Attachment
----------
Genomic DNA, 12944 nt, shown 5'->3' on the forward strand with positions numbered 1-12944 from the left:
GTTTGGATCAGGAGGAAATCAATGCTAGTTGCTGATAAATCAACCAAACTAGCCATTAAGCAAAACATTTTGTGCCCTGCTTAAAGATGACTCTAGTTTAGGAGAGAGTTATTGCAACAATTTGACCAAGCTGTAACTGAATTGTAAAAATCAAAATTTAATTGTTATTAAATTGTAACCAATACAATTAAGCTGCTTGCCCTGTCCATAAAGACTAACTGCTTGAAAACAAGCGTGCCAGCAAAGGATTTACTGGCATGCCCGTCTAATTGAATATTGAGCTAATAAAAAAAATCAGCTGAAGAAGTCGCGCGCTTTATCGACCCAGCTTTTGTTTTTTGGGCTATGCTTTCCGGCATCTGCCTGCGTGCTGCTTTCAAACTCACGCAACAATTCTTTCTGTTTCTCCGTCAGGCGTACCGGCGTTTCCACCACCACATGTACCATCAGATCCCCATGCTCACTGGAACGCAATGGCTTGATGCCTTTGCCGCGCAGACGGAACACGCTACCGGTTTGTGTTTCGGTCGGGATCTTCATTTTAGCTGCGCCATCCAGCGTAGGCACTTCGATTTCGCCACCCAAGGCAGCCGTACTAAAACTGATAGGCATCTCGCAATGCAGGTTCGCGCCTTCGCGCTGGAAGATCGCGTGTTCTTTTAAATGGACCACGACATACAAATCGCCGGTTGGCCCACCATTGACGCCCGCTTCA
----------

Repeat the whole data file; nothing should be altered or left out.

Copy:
Genomic DNA, 12944 nt, shown 5'->3' on the forward strand with positions numbered 1-12944 from the left:
GTTTGGATCAGGAGGAAATCAATGCTAGTTGCTGATAAATCAACCAAACTAGCCATTAAGCAAAACATTTTGTGCCCTGCTTAAAGATGACTCTAGTTTAGGAGAGAGTTATTGCAACAATTTGACCAAGCTGTAACTGAATTGTAAAAATCAAAATTTAATTGTTATTAAATTGTAACCAATACAATTAAGCTGCTTGCCCTGTCCATAAAGACTAACTGCTTGAAAACAAGCGTGCCAGCAAAGGATTTACTGGCATGCCCGTCTAATTGAATATTGAGCTAATAAAAAAAATCAGCTGAAGAAGTCGCGCGCTTTATCGACCCAGCTTTTGTTTTTTGGGCTATGCTTTCCGGCATCTGCCTGCGTGCTGCTTTCAAACTCACGCAACAATTCTTTCTGTTTCTCCGTCAGGCGTACCGGCGTTTCCACCACCACATGTACCATCAGATCCCCATGCTCACTGGAACGCAATGGCTTGATGCCTTTGCCGCGCAGACGGAACACGCTACCGGTTTGTGTTTCGGTCGGGATCTTCATTTTAGCTGCGCCATCCAGCGTAGGCACTTCGATTTCGCCACCCAAGGCAGCCGTACTAAAACTGATAGGCATCTCGCAATGCAGGTTCGCGCCTTCGCGCTGGAAGATCGCGTGTTCTTTTAAATGGACCACGACATACAAATCGCCGGTTGGCCCACCATTGACGCCCGCTTCA